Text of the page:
The famous lines that made history not only in literature, but worked their way into everyday society, contribute largely to the concept of suicide in this play. Perhaps the most famous speech in the English language, Hamlet’s soliloquy in Act III is one of the most logical and powerful depictions of thought given by Hamlet throughout the entire play. After posing the question “To be, or not to be,” he examines the moral legitimacy of taking action to put an end to one’s problems through self-imposed death. He views allowing oneself to be pushed around the complexities and plights of life as passive, while seeking an end to suffering as active: “Whether ‘tis nobler in the mind to suffer / the slings and arrows of outrageous fortune / or to take arms against a sea of troubles / and by opposing end them” (3.1ll58). Comparing death to mere sleep, Hamlet concludes that suicide is a reasonable and advantageous action to take: “’tis a consummation / devoutly to be wished” (3.1ll64). As the religious word “devoutly” indicates, Hamlet immediately recognizes that the uncertainty of the afterlife is the main and perhaps only factor which prevents humans from taking the easy path by ending their lives of pain. Another question is raised: namely, who would choose to suffer through the “proud man’s contumely”, “gangs of disprized love, “laws delay”, or “insolence of office” (3.1ll72) when peace could be so easily found with the blade of a knife. Once again he answers himself, asserting that no person would continue their lives if it weren’t for the “dread of something after death, / the undiscovered country from whose bourn / no traveler returns” (3.1ll79). Hamlet believes that if humanity knew what lay in that dark, uncertain void that is the afterlife, perhaps they would find it more agreeable and be enthusiastic to enter such a place, but under current circumstances, people are more willing to “bear those ills we have / than fly to others that we know not of” (3.1ll82).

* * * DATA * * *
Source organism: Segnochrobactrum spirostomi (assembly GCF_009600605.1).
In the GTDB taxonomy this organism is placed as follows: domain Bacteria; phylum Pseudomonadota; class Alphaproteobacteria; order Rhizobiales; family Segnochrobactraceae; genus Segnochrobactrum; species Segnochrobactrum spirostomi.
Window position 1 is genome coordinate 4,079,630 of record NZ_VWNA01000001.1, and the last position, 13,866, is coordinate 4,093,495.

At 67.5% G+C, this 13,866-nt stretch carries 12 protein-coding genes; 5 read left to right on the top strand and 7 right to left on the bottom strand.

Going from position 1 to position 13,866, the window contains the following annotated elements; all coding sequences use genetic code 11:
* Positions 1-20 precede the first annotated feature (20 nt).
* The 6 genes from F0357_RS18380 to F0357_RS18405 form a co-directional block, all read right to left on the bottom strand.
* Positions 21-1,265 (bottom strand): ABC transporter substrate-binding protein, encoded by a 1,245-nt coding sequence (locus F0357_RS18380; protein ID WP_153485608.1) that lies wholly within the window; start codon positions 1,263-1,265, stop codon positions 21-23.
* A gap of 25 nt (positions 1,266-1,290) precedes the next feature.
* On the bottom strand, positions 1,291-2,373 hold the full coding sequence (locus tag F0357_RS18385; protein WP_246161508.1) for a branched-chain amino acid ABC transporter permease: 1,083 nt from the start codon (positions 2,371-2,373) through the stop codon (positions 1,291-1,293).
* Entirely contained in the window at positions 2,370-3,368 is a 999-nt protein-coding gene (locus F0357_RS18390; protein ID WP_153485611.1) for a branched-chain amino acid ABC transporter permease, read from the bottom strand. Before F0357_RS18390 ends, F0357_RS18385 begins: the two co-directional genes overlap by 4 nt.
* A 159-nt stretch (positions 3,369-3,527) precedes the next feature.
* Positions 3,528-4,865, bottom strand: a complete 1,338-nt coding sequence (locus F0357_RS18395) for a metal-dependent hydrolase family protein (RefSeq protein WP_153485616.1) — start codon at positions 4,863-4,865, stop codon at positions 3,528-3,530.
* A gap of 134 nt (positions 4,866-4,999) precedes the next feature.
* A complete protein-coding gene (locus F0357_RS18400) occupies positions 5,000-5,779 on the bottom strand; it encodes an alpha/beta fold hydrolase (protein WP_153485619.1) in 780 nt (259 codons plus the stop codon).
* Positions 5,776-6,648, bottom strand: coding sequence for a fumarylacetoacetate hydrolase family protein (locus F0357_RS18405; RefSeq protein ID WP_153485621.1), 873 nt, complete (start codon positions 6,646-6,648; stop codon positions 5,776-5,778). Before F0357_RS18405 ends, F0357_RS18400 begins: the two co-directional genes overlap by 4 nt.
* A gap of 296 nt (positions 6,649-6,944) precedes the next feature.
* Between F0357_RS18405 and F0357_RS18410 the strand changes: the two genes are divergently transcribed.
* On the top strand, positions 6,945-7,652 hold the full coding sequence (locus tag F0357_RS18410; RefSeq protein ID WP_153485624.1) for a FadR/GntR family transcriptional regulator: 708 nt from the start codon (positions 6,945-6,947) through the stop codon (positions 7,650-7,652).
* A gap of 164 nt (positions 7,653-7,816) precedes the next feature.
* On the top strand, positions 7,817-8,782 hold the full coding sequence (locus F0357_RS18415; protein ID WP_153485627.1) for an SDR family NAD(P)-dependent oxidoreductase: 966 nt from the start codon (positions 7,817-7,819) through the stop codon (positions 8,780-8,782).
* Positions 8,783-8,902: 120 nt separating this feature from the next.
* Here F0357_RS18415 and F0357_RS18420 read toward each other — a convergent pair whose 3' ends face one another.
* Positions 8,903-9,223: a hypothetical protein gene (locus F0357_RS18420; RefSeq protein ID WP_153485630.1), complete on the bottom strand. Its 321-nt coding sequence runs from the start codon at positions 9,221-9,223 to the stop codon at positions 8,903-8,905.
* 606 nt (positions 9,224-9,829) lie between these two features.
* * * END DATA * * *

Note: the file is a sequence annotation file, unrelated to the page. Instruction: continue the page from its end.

The importance of this speech lies not only in what it reveals about the theme of suicide in the play, but what it reveals about Hamlet’s character. For the first time, his emotional passion is complemented by a logical thought process as he debates the easy slip into the afterlife versus the enduring of human suffering. Hamlet has turned to religion before in his desperate search for a solution to his misery, and found it to be imposing on his resolve to kill himself or kill Claudius. In this soliloquy, he turns to philosophy and logic, and becomes equally frustrated. The connection between thought and action is again broken. He struggles to realize that suicide is wrong on both levels, moral and religious. What seems to be the most basic knowledge that suicide is a pessimistic and nonconstructive device proves to be a point of great struggle and contemplation for Hamlet.